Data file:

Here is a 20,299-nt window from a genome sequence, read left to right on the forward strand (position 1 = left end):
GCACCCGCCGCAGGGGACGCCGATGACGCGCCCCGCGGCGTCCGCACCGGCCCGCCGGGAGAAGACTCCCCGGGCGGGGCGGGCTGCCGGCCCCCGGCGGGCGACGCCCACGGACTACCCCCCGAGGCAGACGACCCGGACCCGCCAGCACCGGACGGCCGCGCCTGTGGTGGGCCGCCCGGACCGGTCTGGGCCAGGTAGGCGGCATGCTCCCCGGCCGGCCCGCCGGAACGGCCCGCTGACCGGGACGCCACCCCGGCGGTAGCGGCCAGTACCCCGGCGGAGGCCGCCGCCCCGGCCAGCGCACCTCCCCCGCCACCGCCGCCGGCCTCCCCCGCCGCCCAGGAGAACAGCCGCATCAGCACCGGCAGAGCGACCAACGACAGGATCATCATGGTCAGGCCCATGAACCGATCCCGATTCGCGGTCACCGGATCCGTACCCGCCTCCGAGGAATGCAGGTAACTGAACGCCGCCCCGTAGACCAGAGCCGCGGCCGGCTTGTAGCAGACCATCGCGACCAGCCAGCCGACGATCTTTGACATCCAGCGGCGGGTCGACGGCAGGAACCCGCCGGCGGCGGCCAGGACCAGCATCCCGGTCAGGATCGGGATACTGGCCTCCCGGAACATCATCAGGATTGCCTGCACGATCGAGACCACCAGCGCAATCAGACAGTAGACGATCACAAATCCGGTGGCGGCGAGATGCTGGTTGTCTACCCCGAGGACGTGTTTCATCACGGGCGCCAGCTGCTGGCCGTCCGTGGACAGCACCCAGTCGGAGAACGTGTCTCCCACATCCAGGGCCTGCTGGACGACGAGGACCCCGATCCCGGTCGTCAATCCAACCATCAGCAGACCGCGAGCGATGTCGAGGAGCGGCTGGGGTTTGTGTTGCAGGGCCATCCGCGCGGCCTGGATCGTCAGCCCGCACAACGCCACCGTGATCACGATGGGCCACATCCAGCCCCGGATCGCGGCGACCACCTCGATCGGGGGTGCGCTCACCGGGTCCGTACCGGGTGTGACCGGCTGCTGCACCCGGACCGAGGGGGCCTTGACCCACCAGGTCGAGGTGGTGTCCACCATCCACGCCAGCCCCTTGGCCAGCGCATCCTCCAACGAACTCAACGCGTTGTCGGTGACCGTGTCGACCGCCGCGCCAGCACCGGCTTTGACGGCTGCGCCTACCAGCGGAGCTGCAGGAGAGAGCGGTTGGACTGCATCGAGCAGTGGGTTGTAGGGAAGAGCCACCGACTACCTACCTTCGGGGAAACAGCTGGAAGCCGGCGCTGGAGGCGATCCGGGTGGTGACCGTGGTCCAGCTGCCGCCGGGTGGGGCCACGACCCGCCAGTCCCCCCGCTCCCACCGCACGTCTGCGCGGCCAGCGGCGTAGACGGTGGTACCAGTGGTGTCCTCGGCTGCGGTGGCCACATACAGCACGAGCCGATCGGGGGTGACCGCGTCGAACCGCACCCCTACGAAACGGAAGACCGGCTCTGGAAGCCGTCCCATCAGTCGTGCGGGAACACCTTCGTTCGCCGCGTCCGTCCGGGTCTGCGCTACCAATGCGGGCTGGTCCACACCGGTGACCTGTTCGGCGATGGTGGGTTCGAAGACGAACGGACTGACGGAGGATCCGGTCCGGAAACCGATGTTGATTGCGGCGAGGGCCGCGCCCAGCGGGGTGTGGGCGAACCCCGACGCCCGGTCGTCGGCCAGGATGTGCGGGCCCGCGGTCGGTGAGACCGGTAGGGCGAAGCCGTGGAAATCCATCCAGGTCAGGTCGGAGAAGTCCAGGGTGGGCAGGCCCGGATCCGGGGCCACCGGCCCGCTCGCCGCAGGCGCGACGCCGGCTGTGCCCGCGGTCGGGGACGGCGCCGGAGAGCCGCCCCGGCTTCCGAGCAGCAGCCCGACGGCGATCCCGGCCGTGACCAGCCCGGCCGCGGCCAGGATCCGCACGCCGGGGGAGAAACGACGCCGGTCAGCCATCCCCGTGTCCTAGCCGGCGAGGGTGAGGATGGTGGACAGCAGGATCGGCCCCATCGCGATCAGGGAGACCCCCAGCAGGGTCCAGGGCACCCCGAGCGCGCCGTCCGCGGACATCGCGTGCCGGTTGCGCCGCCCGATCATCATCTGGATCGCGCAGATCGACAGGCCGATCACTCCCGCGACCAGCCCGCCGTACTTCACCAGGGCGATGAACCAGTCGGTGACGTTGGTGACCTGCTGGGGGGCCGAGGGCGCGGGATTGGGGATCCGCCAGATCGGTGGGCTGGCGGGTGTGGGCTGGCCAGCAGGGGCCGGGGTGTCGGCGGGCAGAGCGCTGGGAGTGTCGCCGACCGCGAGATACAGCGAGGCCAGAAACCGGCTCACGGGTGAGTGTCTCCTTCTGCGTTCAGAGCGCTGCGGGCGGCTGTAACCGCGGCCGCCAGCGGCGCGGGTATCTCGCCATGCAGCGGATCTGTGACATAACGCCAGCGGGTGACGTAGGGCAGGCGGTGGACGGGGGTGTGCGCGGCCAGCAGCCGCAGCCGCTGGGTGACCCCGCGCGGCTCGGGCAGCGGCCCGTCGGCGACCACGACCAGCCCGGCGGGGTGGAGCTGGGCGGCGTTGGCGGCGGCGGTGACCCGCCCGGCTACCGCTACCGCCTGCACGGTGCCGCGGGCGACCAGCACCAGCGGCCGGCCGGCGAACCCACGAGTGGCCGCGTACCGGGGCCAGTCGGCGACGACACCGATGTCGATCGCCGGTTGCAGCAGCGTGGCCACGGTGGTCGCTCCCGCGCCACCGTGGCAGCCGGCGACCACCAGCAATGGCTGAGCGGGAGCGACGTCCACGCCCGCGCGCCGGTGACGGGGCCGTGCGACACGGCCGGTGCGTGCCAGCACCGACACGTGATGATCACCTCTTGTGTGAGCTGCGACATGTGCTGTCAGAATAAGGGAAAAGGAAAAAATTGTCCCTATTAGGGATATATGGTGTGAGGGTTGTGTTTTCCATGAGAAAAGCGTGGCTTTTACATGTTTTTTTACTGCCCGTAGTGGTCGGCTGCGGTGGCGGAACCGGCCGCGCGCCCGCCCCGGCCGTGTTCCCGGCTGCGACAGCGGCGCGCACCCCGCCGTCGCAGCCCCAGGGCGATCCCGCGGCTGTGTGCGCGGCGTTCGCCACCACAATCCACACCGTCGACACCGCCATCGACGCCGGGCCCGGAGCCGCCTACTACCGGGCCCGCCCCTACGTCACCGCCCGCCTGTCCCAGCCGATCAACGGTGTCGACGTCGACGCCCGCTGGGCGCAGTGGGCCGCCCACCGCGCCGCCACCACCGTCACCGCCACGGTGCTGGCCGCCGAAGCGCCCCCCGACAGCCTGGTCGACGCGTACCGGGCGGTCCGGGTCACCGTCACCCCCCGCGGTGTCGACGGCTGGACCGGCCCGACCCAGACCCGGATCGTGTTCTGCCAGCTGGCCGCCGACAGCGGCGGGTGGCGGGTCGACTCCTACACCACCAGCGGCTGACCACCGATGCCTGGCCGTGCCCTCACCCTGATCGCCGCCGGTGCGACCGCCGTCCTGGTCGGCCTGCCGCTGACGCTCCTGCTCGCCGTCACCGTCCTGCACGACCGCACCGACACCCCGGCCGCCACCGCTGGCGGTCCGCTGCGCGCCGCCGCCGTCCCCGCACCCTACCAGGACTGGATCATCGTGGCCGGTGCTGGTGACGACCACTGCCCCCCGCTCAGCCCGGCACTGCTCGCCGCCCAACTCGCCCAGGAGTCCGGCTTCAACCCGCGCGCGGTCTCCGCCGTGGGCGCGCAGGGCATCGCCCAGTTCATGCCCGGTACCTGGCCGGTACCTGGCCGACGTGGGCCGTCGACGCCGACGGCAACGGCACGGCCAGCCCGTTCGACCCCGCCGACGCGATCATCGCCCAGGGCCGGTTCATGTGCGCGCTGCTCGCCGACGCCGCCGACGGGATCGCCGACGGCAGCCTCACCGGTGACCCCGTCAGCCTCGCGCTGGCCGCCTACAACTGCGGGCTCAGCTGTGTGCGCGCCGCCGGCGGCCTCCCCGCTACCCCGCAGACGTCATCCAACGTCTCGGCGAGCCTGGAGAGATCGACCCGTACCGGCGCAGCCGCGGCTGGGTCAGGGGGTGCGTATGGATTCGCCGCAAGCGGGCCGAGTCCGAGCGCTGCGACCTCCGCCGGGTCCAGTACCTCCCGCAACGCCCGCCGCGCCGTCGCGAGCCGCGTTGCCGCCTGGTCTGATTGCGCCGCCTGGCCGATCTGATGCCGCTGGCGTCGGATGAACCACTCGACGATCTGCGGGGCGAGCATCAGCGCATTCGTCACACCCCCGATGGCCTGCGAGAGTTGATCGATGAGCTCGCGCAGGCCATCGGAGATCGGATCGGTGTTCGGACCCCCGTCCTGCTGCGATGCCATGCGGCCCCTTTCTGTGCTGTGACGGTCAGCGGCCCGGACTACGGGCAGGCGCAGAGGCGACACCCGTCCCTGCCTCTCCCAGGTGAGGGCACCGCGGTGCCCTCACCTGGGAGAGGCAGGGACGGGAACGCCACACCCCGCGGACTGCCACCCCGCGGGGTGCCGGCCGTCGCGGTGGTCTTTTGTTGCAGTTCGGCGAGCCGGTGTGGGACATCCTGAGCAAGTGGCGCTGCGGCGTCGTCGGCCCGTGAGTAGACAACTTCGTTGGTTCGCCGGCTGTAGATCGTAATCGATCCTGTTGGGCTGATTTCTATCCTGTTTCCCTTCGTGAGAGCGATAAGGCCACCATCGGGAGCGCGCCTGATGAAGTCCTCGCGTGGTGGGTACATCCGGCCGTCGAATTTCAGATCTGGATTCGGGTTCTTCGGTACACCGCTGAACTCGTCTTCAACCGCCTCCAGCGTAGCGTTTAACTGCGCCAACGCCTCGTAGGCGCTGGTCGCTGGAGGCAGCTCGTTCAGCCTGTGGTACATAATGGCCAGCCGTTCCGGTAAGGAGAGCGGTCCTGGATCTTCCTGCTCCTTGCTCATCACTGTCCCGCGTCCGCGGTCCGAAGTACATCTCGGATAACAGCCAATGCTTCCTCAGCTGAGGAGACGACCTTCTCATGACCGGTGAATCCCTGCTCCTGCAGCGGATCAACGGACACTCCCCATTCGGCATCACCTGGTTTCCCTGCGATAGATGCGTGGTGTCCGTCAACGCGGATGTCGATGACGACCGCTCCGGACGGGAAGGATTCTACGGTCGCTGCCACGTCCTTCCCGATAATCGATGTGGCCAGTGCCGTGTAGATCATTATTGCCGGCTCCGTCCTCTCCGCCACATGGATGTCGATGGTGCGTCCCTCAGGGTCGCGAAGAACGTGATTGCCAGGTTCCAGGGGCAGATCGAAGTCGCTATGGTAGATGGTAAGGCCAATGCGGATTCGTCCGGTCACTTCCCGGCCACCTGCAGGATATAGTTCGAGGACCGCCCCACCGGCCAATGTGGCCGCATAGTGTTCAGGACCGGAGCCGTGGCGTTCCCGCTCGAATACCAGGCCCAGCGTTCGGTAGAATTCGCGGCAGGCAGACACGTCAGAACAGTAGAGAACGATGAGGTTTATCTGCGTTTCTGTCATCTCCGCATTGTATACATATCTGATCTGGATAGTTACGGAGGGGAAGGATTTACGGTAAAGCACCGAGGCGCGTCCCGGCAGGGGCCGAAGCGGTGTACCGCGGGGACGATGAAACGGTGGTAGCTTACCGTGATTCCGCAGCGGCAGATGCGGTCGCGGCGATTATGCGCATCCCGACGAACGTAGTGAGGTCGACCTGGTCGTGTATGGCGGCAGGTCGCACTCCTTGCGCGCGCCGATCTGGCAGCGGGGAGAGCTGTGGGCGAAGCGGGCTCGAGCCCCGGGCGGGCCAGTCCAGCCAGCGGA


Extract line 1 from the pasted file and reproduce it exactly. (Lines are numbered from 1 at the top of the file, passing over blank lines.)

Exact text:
Here is a 20,299-nt window from a genome sequence, read left to right on the forward strand (position 1 = left end):